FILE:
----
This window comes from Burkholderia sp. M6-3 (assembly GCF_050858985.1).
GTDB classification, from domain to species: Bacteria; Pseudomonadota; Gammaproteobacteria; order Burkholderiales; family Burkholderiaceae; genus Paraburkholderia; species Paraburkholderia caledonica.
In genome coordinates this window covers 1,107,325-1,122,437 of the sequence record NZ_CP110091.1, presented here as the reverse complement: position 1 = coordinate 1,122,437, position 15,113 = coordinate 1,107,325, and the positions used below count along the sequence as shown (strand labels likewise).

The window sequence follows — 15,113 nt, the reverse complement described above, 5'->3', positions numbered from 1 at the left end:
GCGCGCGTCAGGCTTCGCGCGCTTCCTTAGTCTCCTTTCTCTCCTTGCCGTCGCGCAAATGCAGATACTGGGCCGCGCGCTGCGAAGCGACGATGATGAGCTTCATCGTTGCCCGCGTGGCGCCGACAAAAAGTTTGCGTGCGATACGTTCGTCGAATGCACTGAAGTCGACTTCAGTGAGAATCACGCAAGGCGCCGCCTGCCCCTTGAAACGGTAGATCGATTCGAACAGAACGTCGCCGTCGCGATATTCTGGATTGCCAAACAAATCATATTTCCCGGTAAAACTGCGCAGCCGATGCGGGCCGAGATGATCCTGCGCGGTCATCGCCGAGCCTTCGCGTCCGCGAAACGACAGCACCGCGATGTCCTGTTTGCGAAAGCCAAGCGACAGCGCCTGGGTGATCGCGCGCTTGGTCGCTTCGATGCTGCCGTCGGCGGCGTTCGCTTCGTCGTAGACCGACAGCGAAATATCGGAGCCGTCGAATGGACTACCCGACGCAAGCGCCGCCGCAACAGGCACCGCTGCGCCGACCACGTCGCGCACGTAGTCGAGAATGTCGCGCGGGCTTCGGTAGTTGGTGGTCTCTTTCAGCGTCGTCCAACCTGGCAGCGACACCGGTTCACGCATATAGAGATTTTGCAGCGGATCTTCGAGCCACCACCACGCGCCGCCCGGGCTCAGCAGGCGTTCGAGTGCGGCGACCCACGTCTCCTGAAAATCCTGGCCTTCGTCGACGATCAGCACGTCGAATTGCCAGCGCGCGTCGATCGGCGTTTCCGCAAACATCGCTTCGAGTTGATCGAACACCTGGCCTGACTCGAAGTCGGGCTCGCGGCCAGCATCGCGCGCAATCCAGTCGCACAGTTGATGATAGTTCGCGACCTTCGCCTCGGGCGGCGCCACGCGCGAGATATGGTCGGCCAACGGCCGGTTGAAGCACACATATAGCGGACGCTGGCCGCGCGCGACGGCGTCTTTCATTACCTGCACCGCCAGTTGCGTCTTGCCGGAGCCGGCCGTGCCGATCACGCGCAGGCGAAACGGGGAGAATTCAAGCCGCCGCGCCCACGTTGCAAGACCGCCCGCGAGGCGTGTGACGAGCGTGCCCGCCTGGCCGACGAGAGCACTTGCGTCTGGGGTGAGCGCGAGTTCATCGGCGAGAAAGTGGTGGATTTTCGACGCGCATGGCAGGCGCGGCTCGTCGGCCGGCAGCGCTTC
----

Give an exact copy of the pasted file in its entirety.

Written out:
This window comes from Burkholderia sp. M6-3 (assembly GCF_050858985.1).
GTDB classification, from domain to species: Bacteria; Pseudomonadota; Gammaproteobacteria; order Burkholderiales; family Burkholderiaceae; genus Paraburkholderia; species Paraburkholderia caledonica.
In genome coordinates this window covers 1,107,325-1,122,437 of the sequence record NZ_CP110091.1, presented here as the reverse complement: position 1 = coordinate 1,122,437, position 15,113 = coordinate 1,107,325, and the positions used below count along the sequence as shown (strand labels likewise).

The window sequence follows — 15,113 nt, the reverse complement described above, 5'->3', positions numbered from 1 at the left end:
GCGCGCGTCAGGCTTCGCGCGCTTCCTTAGTCTCCTTTCTCTCCTTGCCGTCGCGCAAATGCAGATACTGGGCCGCGCGCTGCGAAGCGACGATGATGAGCTTCATCGTTGCCCGCGTGGCGCCGACAAAAAGTTTGCGTGCGATACGTTCGTCGAATGCACTGAAGTCGACTTCAGTGAGAATCACGCAAGGCGCCGCCTGCCCCTTGAAACGGTAGATCGATTCGAACAGAACGTCGCCGTCGCGATATTCTGGATTGCCAAACAAATCATATTTCCCGGTAAAACTGCGCAGCCGATGCGGGCCGAGATGATCCTGCGCGGTCATCGCCGAGCCTTCGCGTCCGCGAAACGACAGCACCGCGATGTCCTGTTTGCGAAAGCCAAGCGACAGCGCCTGGGTGATCGCGCGCTTGGTCGCTTCGATGCTGCCGTCGGCGGCGTTCGCTTCGTCGTAGACCGACAGCGAAATATCGGAGCCGTCGAATGGACTACCCGACGCAAGCGCCGCCGCAACAGGCACCGCTGCGCCGACCACGTCGCGCACGTAGTCGAGAATGTCGCGCGGGCTTCGGTAGTTGGTGGTCTCTTTCAGCGTCGTCCAACCTGGCAGCGACACCGGTTCACGCATATAGAGATTTTGCAGCGGATCTTCGAGCCACCACCACGCGCCGCCCGGGCTCAGCAGGCGTTCGAGTGCGGCGACCCACGTCTCCTGAAAATCCTGGCCTTCGTCGACGATCAGCACGTCGAATTGCCAGCGCGCGTCGATCGGCGTTTCCGCAAACATCGCTTCGAGTTGATCGAACACCTGGCCTGACTCGAAGTCGGGCTCGCGGCCAGCATCGCGCGCAATCCAGTCGCACAGTTGATGATAGTTCGCGACCTTCGCCTCGGGCGGCGCCACGCGCGAGATATGGTCGGCCAACGGCCGGTTGAAGCACACATATAGCGGACGCTGGCCGCGCGCGACGGCGTCTTTCATTACCTGCACCGCCAGTTGCGTCTTGCCGGAGCCGGCCGTGCCGATCACGCGCAGGCGAAACGGGGAGAATTCAAGCCGCCGCGCCCACGTTGCAAGACCGCCCGCGAGGCGTGTGACGAGCGTGCCCGCCTGGCCGACGAGAGCACTTGCGTCTGGGGTGAGCGCGAGTTCATCGGCGAGAAAGTGGTGGATTTTCGACGCGCATGGCAGGCGCGGCTCGTCGGCCGGCAGCGCTTC